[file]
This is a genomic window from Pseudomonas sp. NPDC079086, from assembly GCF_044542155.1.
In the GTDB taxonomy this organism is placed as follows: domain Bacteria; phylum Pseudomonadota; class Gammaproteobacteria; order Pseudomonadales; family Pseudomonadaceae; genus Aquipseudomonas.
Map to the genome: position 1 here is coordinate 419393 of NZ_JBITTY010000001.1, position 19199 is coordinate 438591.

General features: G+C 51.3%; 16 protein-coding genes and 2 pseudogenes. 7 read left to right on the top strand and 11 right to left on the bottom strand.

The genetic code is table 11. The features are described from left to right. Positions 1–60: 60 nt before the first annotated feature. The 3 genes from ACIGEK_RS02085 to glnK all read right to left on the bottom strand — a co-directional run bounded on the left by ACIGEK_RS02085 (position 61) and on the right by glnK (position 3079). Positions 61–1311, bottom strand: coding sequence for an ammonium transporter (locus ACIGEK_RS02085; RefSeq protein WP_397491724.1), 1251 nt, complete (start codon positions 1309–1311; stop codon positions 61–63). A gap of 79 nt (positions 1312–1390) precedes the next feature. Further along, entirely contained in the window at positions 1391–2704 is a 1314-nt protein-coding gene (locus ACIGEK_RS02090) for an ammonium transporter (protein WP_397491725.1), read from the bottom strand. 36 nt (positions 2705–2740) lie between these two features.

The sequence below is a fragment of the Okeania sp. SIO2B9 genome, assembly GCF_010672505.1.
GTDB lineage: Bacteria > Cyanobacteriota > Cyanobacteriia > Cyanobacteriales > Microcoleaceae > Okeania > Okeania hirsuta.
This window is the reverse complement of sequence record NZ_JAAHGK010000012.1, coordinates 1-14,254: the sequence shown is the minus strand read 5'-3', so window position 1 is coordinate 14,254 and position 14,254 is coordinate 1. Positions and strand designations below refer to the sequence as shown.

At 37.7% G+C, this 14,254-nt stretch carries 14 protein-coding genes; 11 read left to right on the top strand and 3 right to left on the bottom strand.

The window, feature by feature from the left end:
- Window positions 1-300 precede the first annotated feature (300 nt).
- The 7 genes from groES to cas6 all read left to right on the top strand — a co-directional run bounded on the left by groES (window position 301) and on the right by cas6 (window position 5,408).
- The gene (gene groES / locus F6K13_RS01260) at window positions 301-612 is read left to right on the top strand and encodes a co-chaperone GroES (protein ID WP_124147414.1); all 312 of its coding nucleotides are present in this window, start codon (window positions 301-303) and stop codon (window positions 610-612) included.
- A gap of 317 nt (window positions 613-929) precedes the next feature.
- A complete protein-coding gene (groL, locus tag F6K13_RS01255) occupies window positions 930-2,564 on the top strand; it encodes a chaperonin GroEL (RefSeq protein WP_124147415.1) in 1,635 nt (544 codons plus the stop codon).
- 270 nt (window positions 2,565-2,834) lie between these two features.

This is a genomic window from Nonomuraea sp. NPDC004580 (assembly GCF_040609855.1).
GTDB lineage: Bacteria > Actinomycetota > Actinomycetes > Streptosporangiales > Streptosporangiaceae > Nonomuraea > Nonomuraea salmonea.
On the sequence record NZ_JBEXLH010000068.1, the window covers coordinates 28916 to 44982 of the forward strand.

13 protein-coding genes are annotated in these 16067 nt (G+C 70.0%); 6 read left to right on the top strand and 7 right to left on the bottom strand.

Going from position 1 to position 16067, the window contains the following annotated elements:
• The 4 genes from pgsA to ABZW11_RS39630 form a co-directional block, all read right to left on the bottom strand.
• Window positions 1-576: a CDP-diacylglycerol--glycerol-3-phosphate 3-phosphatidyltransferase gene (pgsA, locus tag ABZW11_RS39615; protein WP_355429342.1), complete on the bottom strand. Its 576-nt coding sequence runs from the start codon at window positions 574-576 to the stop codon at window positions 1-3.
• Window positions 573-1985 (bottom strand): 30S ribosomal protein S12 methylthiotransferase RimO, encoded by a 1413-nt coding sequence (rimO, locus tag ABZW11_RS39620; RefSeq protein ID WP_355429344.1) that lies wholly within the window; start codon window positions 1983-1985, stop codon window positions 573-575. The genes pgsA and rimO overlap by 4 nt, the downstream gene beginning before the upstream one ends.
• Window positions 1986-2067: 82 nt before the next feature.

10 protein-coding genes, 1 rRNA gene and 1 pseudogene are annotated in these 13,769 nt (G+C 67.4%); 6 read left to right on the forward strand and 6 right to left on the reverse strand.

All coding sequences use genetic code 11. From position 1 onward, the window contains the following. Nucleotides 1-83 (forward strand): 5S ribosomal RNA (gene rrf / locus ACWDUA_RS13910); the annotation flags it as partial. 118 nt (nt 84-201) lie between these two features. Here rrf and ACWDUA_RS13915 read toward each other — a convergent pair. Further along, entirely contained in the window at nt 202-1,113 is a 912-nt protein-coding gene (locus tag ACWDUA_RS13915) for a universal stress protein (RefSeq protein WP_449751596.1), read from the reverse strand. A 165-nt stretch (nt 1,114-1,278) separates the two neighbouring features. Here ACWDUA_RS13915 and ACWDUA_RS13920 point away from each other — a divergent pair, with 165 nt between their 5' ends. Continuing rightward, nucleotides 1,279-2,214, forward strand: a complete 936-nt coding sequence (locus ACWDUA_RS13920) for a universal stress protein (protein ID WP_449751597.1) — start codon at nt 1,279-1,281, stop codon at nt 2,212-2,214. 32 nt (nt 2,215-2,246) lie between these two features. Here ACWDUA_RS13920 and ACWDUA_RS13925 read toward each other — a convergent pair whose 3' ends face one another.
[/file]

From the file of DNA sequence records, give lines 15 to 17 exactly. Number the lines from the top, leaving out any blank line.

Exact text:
- A complete protein-coding gene (groL, locus tag F6K13_RS01255) occupies window positions 930-2,564 on the top strand; it encodes a chaperonin GroEL (RefSeq protein WP_124147415.1) in 1,635 nt (544 codons plus the stop codon).
- 270 nt (window positions 2,565-2,834) lie between these two features.

This is a genomic window from Nonomuraea sp. NPDC004580 (assembly GCF_040609855.1).